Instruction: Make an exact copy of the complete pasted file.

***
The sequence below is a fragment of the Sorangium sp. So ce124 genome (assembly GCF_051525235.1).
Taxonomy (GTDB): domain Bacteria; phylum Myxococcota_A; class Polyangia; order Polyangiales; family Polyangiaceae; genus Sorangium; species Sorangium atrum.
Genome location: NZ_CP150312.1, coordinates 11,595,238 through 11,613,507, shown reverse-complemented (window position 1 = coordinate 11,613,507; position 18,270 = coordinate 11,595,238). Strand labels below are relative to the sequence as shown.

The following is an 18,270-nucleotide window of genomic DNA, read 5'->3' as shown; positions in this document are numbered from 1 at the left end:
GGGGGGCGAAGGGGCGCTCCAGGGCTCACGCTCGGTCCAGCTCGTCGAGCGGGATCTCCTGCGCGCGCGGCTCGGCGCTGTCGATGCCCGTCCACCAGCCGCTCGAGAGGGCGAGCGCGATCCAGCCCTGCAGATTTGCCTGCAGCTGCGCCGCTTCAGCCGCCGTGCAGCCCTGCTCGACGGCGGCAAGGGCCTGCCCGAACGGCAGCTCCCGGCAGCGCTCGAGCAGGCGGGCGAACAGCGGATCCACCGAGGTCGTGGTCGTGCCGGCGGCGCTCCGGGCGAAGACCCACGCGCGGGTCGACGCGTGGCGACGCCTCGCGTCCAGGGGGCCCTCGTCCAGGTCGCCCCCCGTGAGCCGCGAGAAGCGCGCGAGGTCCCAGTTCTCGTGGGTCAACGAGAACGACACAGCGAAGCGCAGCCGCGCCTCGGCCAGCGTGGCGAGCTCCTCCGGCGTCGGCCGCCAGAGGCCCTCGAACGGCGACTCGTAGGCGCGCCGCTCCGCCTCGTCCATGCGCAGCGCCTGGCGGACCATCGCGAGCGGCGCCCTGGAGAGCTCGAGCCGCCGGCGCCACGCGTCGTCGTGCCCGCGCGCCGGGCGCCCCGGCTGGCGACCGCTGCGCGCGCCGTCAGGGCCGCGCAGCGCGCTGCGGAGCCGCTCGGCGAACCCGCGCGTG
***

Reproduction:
The sequence below is a fragment of the Sorangium sp. So ce124 genome (assembly GCF_051525235.1).
Taxonomy (GTDB): domain Bacteria; phylum Myxococcota_A; class Polyangia; order Polyangiales; family Polyangiaceae; genus Sorangium; species Sorangium atrum.
Genome location: NZ_CP150312.1, coordinates 11,595,238 through 11,613,507, shown reverse-complemented (window position 1 = coordinate 11,613,507; position 18,270 = coordinate 11,595,238). Strand labels below are relative to the sequence as shown.

The following is an 18,270-nucleotide window of genomic DNA, read 5'->3' as shown; positions in this document are numbered from 1 at the left end:
GGGGGGCGAAGGGGCGCTCCAGGGCTCACGCTCGGTCCAGCTCGTCGAGCGGGATCTCCTGCGCGCGCGGCTCGGCGCTGTCGATGCCCGTCCACCAGCCGCTCGAGAGGGCGAGCGCGATCCAGCCCTGCAGATTTGCCTGCAGCTGCGCCGCTTCAGCCGCCGTGCAGCCCTGCTCGACGGCGGCAAGGGCCTGCCCGAACGGCAGCTCCCGGCAGCGCTCGAGCAGGCGGGCGAACAGCGGATCCACCGAGGTCGTGGTCGTGCCGGCGGCGCTCCGGGCGAAGACCCACGCGCGGGTCGACGCGTGGCGACGCCTCGCGTCCAGGGGGCCCTCGTCCAGGTCGCCCCCCGTGAGCCGCGAGAAGCGCGCGAGGTCCCAGTTCTCGTGGGTCAACGAGAACGACACAGCGAAGCGCAGCCGCGCCTCGGCCAGCGTGGCGAGCTCCTCCGGCGTCGGCCGCCAGAGGCCCTCGAACGGCGACTCGTAGGCGCGCCGCTCCGCCTCGTCCATGCGCAGCGCCTGGCGGACCATCGCGAGCGGCGCCCTGGAGAGCTCGAGCCGCCGGCGCCACGCGTCGTCGTGCCCGCGCGCCGGGCGCCCCGGCTGGCGACCGCTGCGCGCGCCGTCAGGGCCGCGCAGCGCGCTGCGGAGCCGCTCGGCGAACCCGCGCGTG